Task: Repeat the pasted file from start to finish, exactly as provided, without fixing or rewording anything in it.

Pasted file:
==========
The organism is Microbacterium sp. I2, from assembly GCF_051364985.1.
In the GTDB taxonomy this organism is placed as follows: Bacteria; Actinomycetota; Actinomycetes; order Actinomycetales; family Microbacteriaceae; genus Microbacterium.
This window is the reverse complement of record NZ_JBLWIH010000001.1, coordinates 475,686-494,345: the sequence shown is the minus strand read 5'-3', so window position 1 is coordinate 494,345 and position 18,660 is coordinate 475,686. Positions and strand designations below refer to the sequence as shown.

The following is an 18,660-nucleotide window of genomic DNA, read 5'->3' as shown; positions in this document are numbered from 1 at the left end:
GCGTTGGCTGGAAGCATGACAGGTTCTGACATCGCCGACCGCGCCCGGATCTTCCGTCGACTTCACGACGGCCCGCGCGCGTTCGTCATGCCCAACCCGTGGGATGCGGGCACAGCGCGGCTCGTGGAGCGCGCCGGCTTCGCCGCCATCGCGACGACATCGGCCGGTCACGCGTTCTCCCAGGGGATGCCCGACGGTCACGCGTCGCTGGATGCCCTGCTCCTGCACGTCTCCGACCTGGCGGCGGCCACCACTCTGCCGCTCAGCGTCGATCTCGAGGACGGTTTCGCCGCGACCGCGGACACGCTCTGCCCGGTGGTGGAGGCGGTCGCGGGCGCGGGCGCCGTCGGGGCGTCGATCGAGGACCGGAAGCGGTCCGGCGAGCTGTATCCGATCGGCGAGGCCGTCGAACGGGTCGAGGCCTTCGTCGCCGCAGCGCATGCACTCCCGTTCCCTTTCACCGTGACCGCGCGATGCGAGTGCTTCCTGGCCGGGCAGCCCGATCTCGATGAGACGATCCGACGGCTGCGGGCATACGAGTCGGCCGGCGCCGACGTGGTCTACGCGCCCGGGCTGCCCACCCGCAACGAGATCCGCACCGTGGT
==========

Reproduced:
The organism is Microbacterium sp. I2, from assembly GCF_051364985.1.
In the GTDB taxonomy this organism is placed as follows: Bacteria; Actinomycetota; Actinomycetes; order Actinomycetales; family Microbacteriaceae; genus Microbacterium.
This window is the reverse complement of record NZ_JBLWIH010000001.1, coordinates 475,686-494,345: the sequence shown is the minus strand read 5'-3', so window position 1 is coordinate 494,345 and position 18,660 is coordinate 475,686. Positions and strand designations below refer to the sequence as shown.

The following is an 18,660-nucleotide window of genomic DNA, read 5'->3' as shown; positions in this document are numbered from 1 at the left end:
GCGTTGGCTGGAAGCATGACAGGTTCTGACATCGCCGACCGCGCCCGGATCTTCCGTCGACTTCACGACGGCCCGCGCGCGTTCGTCATGCCCAACCCGTGGGATGCGGGCACAGCGCGGCTCGTGGAGCGCGCCGGCTTCGCCGCCATCGCGACGACATCGGCCGGTCACGCGTTCTCCCAGGGGATGCCCGACGGTCACGCGTCGCTGGATGCCCTGCTCCTGCACGTCTCCGACCTGGCGGCGGCCACCACTCTGCCGCTCAGCGTCGATCTCGAGGACGGTTTCGCCGCGACCGCGGACACGCTCTGCCCGGTGGTGGAGGCGGTCGCGGGCGCGGGCGCCGTCGGGGCGTCGATCGAGGACCGGAAGCGGTCCGGCGAGCTGTATCCGATCGGCGAGGCCGTCGAACGGGTCGAGGCCTTCGTCGCCGCAGCGCATGCACTCCCGTTCCCTTTCACCGTGACCGCGCGATGCGAGTGCTTCCTGGCCGGGCAGCCCGATCTCGATGAGACGATCCGACGGCTGCGGGCATACGAGTCGGCCGGCGCCGACGTGGTCTACGCGCCCGGGCTGCCCACCCGCAACGAGATCCGCACCGTGGT